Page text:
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Ukrainian Neo-Nazi Battalions Indoctrinated Children with Anti-Russian Ideology

Source: INTERNATIONALIST 360° by Lucas Leiroz

In a recent report, information was published on how young Ukrainians were indoctrinated to adopt racist anti-Russian ideology in training camps commanded by the neo-Nazi battalions that have been operating in the country since the Maidan coup. In these camps, in addition to ideological indoctrination, children were also initiated into military training to fight Russians, being taught to kill at an early age, which reveals how anti-humanitarian the anti-Russian militias’ praxis is.

Since 2014, children living on the suburbs of most important Ukrainian cities have attended summer camp groups where they are said to be undergoing ideological indoctrination and military training. These camps are relatively common around the world and usually the ideology taught on these occasions is limited to patriotism and nationalism, just as military training is restricted to notions of survivalism and self-defense. In the Ukrainian case, however, the situation was different: children learned to hate Russians and received instructions on how to use weapons against the Russian population.

In the report, it is possible to read the words of some of the instructors of these fields about what is taught to children. It is publicly taught that Russians are “not people” and can be killed. For example, Yury “Chernota” Cherkashin, one of the instructors, stated: “We never point weapons at people. But we don’t consider the Donetsk people, separatists, the Novorossians, the green men, and the Moscow occupants to be people. So we can and should aim at them”. Obviously, these children grow up with this kind of dangerous thinking deeply ingrained in their minds, tending to become racist murderers when they reach adulthood.

This racist hatred is only absorbed into the minds of children due to the exhausting routine of training and indoctrination they are subjected to in the camps. For example, one of the sources mentioned in the report says: “The morning in the camp begins with a roll call and a Ukrainian nationalist prayer. ‘Ukraine, holy mother of heroes, descend into my heart. Holy! Mighty! United! Glory to Ukraine! Glory to the Heroes!’, the children yell in fervor. In this camp, those who have a cold are mockingly called ‘three-hundredth’ (…), and children often use call signs instead of names. At the beginning of the shift, each child is handed a wooden machine gun. The older children go to the island, where they receive mock-ups of ‘real’ guns”.

“One squad can include from 8 to 14 children. The program is as follows: over the 12 days of the camp, the children go through 10 disciplines: the history of Ukraine, disassembling/assembling a machine gun, tactics, medicine, rope park, climbing wall, self-defense, an obstacle course, a survival course, and robotics”, another source adds.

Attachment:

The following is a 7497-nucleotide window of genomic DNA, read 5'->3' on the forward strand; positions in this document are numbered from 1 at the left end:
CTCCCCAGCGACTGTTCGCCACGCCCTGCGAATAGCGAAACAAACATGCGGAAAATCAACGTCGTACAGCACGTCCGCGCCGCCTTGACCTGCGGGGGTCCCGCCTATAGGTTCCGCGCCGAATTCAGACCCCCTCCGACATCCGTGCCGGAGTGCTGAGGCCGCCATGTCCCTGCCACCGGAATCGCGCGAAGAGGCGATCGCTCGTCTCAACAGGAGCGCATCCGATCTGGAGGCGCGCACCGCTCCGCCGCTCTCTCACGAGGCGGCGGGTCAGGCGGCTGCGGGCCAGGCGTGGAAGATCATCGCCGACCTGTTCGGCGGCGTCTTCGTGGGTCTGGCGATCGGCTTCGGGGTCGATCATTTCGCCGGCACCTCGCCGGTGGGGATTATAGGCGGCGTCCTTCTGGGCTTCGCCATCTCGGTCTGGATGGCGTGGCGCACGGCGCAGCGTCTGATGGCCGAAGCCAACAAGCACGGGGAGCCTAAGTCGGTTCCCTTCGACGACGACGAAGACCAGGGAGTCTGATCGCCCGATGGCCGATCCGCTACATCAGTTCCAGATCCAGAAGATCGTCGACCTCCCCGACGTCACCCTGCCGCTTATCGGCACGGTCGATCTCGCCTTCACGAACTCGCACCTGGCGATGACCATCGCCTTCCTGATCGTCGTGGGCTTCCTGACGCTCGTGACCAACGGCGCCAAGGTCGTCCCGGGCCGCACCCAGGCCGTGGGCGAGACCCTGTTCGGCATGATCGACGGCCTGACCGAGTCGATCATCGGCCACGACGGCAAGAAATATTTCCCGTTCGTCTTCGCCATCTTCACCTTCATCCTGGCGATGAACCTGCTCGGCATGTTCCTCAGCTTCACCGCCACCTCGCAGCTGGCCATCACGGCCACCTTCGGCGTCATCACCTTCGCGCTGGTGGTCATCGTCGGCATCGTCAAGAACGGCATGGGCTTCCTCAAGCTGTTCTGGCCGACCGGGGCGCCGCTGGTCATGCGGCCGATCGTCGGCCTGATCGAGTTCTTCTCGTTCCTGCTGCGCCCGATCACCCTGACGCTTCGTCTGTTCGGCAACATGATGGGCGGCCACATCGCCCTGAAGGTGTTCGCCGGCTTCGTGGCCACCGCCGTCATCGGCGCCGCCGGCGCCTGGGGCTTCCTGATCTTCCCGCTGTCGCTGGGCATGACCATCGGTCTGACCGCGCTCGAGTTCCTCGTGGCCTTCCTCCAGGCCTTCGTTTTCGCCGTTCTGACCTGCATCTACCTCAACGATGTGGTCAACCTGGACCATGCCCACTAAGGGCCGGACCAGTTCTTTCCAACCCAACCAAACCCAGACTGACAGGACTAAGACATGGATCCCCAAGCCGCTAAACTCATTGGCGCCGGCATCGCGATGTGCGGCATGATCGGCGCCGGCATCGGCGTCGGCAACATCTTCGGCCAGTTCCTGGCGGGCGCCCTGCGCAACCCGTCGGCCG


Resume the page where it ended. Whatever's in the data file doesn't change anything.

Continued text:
One of the journalists who participated in the investigation about the training of children, Ethel Bonet, from the Spanish newspaper “El Confidencial”, in 2019 visited the “Leader” camp, one of the largest summer camps in Ukraine, where hundreds of children have already been trained. She had the opportunity to interview several of these children and realized the overwhelming power that neo-Nazi brainwashing had on them. One of the children interviewed was eight-year-old Victoria, who says: “There is only one Ukraine, and we have to protect it. That’s why I came here. I want to learn how to fight. I really enjoy shooting a pistol and walking around in military camouflage”.

Commenting about the girl, Bonet said: “Eight-year-old Victoria seems like an ordinary girl. And her dreams for the future can hardly be called very different from those of her peers: she dreams of becoming a fashion designer. Or maybe a model when she grows up. But the little girl already feels like a soldier. And one does not preclude her future in the ranks of combatants of Ukrainian army. At war with whom? But her instructors explain this to her. Those either who have been in battles against the ‘pro-Russian separatists’ or who have taken part in sabotage operations by the Ukrainian armed forces in the self-proclaimed Donetsk and Lugansk republics”.

Victoria is just one example of what neo-Nazi psychological terror is doing to these kids. Young people are growing up thinking it is “normal” to hate Russian people and considering the desire to shoot Russian citizens “good and normal”. The neo-Nazi battalions that promote this type of indoctrination and implant in the minds of these children the desire to kill Russian citizens do not act in this way for nothing: they expect these children to grow up ideologically linked to Ukrainian ultranationalism and to volunteer to fight alongside the paramilitary militias against the pro-Russian forces. It is a process very similar to what Nazi forces did with German youth in the Hitler Jugend’s training programs, in which the youth also learned to hate all the Germany’s “enemies” and were instructed in advanced military techniques.

In other words, the childhood of these children is robbed and their innocence is violated in the name of a racist and outdated ideology, which openly preaches hate against the Russian people. In this sense, it is important to think about the current Russian special military operation as something more than a mission to pacify the internal conflict that has lasted for eight years: indeed, for the Ukrainian youth, Russian military victory will mean the end of a long process of brainwashing and neo-Nazi indoctrination – and an opportunity for children to live like children again.

Lucas Leiroz, researcher in Social Sciences at the Rural Federal University of Rio de Janeiro; geopolitical consultant.